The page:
Ophthalmologists - Demographics
Among U.S. ophthalmologists who are Asians, 63% are male and 37% are female. However, among Caucasian/White U.S. ophthalmologists, 73% are male and only 27% are female. Below the demographic profile for an ophthalmologist is presented.
Ophthalmologists — Demographics
- According to the most comprehensive survey report of the Medscape Ophthalmologist Compensation Report 2018, among US ophthalmologists who are Asians, 63% are male and 37% are female. However, among Caucasian/White U.S. ophthalmologists, 73% are male and only 27% are female.
- According to the survey, among practicing ophthalmologists, 22.7% are female and 77.3% are male. Women are traditionally underrepresented in medicine (URM) and among the ophthalmology faculty, there are 35.1% female and 64.9% male. However, among ophthalmology residents 44.3% are female and 55.7% are male.
- Among the optometrist's workforce, as a group of eye care professionals, 39.8% are female and 60.2% male.
- Based on the Medscape survey demographics, among U.S. ophthalmologists, the breakdown of age is as following:
- Based on the 2016 survey, among practicing ophthalmologists only 6% are from minority groups including Black, Hispanic, American Indian, Alaskan Native, Native Hawaiian, and Pacific Islander. Minority groups are also underrepresented in medicine (URM). Likewise, among the ophthalmology faculty, 5.7% are from minority groups and among ophthalmology residents, 7.7% are from minority groups.
- Among the optometrist's workforce, as a group of eye care professionals, 82% are white and 13% Asian.
- According to the most comprehensive survey report of the Medscape Ophthalmologist Compensation Report 2018, the average compensation of ophthalmologists is $357,000. U.S.-trained ophthalmologists earn $353,000 compared to $448,000 earned by the foreign-trained ophthalmologists. However, based on the survey report, only 54% of the ophthalmologists feel that they are fairly compensated.
- Nearly one-half of the ophthalmologists feel that they should be earning 11% to 25% more and more than one-quarter feel that they deserve a salary increase of 26% to 50%.
- Male ophthalmologists earn more ($391,000) compared to female ophthalmologists ($273,000).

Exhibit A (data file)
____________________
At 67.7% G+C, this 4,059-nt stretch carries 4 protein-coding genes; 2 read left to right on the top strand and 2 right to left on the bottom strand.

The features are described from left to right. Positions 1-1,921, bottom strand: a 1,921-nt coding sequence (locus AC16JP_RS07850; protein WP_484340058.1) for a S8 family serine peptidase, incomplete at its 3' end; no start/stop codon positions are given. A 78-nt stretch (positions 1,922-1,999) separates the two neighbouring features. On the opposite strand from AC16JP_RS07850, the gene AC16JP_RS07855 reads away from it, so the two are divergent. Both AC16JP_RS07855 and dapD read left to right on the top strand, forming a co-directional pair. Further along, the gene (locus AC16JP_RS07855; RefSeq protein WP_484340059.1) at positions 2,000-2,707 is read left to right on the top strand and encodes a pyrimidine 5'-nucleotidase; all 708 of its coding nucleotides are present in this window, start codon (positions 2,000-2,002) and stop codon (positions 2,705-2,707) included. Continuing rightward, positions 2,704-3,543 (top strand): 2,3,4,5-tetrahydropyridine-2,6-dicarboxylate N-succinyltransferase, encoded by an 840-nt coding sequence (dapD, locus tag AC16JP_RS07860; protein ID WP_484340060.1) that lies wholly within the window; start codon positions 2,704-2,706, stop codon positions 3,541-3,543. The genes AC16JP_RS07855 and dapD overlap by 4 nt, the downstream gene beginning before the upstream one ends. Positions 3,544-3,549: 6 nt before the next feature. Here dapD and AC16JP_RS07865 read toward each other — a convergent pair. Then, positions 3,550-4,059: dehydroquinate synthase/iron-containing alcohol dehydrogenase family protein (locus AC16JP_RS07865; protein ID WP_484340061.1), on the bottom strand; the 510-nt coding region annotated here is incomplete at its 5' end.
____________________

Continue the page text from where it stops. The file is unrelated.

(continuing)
- According to a news article published in Beckers' ASC, 2016, "Ophthalmologists make an average salary of $292,000." However, it has increased to $357,000 in 2018 (as mentioned above).
- As of a 2016 article, the compensation for ophthalmologists varies by geographic region:
Self-Employed vs Employed
- Self-employed ophthalmologists earn more ($429,000) compared to employed ophthalmologists ($256,000). About 58% of U.S. ophthalmologists are self-employed and 40% are employed.
- Among employed ophthalmologists, 37% are male and 45% are female indicating that men are more attracted towards self-employed options.
- According to the survey, during the past ten years, there was a slight increase in the fraction of female practicing ophthalmologists who graduated from medical school from 1980 on. In 1980, 23.8% graduated from U.S. medical schools and in later years this increased to 27.1%.
- For URM ophthalmologists or minority groups, no change was seen in the proportion of practicing ophthalmologists who graduated from US medical schools in 1980 or later. Resident ophthalmologists showed "a similar pattern, with an increase in the proportion of female residents (from 35.6% to 44.3%) and a slight decrease in the proportion of URM residents (from 8.7% to 7.7)"
- Among the ophthalmology faculty, the proportion of URM groups has also decreased slightly during 2005 (6.2%) to 2014 (5.7%). It is important to note that "a higher proportion of URM ophthalmologists practiced in medically under-served areas."
- As per the American College of Surgeons, to become an ophthalmologist in the U.S., one must complete "four years of college, four years of medical school, and four to five years of additional specialized training. Ophthalmology is a broad surgical specialty," and has many detailed sub-specializations.
- A career in Ophthalmology is rewarding, well-payed, and highly respected. It requires extensive schooling and many years of preparation but brings a future with many benefits and perks.
Challenges Ophthalmologists Face
- In spite of billing and other administrative challenges, 80% of ophthalmologists surveyed said they will continue to take Medicare/Medicaid patients. However, 15% are undecided and only 2% indicated that they would stop taking or drop patients who are recipients.
- Based on the 2018 Medscape survey, the most challenging parts of the ophthalmologists' job are:
- Despite so many challenges, 79% of ophthalmologists said that they would choose medicine again and 88% would choose the same specialty. The rewards of treating patients and having many of them express appreciation, knowing that they are competent in their field, and contributing to a better world appear to make up for the difficulties they face in their jobs.
- Physicians have complained about the effect of the Affordable Care Act has on their incomes, and as per this year's survey, 14% of ophthalmologists who participated have experienced a decrease. For 41% of the ophthalmologists, there was no change.